Monday, March 10, 2008

rising prices on tap

Add to the depressing stories I cited yesterday today's item on public radio's The World:

The price of beer is going up, too.

There is a short supply of hops and malted barley worldwide. The same increases in standard of living that stimulate the purchase of more bread and meat apparently cause a greater desire for beer. Accelerating oil prices affect the cost of shipping those two principle ingredients and the finished product. And changes in weather patterns - that's right, climate change - are affecting yields in hops and barley. Hops is apparently a finicky crop - so farmers may choose instead to plant corn or rapeseed, with more predictable harvests at the high prices paid for biofuel crops.

(According to the story, hops has to be grown in northerly latitudes, 49 N being ideal. This made me wonder why all the old hop kilns around here?)

There's a supplement to the story on The World's site, an interview with Tom Standage, author of "A History of the World in Six Glasses." Standage suggests that the accidental discovery of beer may have driven the beginnings of agriculture. We humans may have settled down and cultivated grain to slake our thirst. I suppose this makes sense, given Johnny Appleseed's true purpose. Why did we need Michael Pollan to tell us what we learned in elementary school was romantic twaddle? Why couldn't they have told us the truth? John Chapman was after a dependable source of applejack in every community.

So the desire for a little liquid merriment has driven a lot of farming.

Which brings me to a question. Didn't most cultures ferment what was handy - from cactus to grapes to rice to elderberries to molasses to potatoes to apples? Will it be part of relocalization to go back to local brews and spirits?

And there's a second question that runs through all these recent stories - our greed for energy from fossil fuels is now having multiple impacts on our food system, in many places, at many levels. Do we need to fast from our energy gluttony, so that once in a while all will be able to feast at the table?

1 comment:

John Leech said...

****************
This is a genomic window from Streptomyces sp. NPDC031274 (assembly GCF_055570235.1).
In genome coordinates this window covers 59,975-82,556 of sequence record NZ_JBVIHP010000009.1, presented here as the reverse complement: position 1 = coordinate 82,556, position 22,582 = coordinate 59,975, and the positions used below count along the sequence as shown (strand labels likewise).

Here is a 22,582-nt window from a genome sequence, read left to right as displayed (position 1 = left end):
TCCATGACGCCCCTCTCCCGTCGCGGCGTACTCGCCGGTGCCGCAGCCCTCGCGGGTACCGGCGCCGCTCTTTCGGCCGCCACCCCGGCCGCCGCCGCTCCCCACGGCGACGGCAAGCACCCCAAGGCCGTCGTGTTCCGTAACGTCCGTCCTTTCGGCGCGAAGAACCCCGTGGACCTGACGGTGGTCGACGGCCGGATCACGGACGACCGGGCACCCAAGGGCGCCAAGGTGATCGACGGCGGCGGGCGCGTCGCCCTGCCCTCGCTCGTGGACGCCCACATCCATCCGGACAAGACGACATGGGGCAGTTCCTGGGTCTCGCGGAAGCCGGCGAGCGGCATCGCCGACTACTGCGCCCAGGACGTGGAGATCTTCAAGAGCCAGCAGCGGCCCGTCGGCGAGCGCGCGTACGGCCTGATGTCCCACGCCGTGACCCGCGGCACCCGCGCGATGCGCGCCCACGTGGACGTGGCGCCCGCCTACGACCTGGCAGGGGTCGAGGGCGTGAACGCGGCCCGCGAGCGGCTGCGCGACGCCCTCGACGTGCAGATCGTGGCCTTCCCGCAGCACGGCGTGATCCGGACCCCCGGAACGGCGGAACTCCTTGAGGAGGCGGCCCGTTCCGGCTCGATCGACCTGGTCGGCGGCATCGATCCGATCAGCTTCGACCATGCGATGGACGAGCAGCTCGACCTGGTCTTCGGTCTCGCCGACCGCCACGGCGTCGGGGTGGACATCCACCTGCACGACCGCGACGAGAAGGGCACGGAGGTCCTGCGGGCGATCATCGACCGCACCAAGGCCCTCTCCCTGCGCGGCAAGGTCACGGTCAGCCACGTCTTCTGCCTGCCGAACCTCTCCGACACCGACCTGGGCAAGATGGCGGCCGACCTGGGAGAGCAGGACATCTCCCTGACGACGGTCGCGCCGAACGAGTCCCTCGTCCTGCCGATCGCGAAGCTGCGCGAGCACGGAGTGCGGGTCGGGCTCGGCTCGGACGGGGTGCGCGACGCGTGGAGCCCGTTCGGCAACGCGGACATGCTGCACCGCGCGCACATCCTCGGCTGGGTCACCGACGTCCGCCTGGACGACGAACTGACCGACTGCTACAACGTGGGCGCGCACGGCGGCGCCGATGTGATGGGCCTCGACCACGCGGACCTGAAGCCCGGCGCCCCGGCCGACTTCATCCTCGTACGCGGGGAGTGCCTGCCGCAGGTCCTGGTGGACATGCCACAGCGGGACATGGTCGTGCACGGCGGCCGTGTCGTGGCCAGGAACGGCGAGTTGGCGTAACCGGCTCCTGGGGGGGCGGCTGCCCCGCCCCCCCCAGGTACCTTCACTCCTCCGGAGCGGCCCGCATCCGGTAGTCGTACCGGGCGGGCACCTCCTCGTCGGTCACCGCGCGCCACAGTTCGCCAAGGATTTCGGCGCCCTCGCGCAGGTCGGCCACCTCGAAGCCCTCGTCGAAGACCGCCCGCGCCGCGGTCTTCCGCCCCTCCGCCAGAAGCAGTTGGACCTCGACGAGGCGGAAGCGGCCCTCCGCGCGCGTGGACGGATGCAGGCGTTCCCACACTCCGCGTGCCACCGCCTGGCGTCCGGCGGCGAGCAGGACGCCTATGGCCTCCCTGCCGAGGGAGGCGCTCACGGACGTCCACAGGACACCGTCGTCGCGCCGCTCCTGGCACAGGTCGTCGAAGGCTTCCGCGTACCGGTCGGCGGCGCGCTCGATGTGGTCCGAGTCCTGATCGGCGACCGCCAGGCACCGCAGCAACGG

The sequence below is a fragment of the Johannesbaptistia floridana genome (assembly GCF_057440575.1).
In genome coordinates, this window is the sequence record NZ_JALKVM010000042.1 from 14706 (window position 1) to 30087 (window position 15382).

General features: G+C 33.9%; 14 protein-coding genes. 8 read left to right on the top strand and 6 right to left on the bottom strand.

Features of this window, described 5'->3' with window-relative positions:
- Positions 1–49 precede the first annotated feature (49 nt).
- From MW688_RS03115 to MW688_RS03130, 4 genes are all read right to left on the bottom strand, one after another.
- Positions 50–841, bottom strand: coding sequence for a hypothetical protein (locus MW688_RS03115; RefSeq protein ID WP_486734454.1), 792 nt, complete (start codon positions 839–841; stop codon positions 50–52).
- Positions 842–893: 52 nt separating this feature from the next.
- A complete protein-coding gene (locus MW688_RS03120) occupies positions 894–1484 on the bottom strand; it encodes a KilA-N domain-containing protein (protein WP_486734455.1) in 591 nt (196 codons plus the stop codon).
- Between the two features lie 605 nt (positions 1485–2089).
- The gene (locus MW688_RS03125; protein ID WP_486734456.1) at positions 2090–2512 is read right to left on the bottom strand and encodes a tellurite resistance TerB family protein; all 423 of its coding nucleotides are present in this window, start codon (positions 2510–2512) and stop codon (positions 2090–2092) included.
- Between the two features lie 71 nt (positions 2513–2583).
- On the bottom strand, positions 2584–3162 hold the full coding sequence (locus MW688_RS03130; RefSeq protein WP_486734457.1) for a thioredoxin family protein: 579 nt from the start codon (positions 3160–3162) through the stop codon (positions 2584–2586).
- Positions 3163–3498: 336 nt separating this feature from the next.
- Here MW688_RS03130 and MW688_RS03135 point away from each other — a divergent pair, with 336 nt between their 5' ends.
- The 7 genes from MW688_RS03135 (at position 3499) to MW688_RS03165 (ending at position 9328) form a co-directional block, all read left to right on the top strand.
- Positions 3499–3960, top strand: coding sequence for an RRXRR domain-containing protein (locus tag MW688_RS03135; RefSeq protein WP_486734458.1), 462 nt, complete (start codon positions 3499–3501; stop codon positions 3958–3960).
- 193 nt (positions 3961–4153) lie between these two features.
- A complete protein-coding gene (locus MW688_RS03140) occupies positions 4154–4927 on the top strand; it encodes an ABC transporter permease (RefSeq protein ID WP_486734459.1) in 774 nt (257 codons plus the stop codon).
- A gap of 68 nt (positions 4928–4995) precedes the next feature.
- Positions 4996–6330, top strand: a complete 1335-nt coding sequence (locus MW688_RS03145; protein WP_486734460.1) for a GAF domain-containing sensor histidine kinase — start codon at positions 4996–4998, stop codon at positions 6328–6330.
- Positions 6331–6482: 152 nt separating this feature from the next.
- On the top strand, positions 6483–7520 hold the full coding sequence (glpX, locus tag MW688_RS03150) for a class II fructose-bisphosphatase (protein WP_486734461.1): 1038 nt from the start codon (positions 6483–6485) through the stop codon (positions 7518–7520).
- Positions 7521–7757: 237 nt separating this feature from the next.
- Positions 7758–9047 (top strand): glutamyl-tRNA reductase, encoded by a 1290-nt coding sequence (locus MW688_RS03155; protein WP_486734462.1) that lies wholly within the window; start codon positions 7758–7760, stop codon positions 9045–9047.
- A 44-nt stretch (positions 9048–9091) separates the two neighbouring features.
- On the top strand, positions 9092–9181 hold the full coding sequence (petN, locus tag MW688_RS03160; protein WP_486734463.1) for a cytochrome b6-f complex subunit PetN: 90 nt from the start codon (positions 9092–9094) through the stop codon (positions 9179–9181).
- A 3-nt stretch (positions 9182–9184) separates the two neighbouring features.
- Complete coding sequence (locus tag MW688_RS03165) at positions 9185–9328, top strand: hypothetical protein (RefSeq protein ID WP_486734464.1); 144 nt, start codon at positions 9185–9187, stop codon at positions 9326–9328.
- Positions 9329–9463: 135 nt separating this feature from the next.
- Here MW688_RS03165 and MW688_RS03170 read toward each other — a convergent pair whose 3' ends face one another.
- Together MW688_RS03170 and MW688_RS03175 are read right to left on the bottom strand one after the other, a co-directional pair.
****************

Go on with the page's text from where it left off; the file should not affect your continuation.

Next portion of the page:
Somehow I got the idea that the rule of St Benedict included using "the drink of the country". Certainly from what I've seen on my travels - the medieval Lindisfarne Priory had a brewery room (now ruins) large enough to accomodate a good size vat - it seems like a worthy notion. "Think global, drink local" - as the bumper-stickers say.... it certainly leads to some pleasure as well as a sense of place.


Of the Quantity of Drink

"Every one hath his proper gift from God, one after this manner and another after that" (1 Cor 7:7). It is with some hesitation, therefore, that we determine the measure of nourishment for others. However, making allowance for the weakness of the infirm, we think one hemina of wine a day is sufficient for each one. But to whom God granteth the endurance of abstinence, let them know that they will have their special reward. If the circumstances of the place, or the work, or the summer's heat should require more, let that depend on the judgment of the Superior, who must above all things see to it, that excess or drunkenness do not creep in.

Although we read that wine is not at all proper for monks, yet, because monks in our times cannot be persuaded of this, let us agree to this, at least, that we do not drink to satiety, but sparingly; because "wine maketh even wise men fall off" (Sir 19:2). But where the poverty of the place will not permit the aforesaid measure to be had, but much less, or none at all, let those who live there bless God and murmur not. This we charge above all things, that they live without murmuring.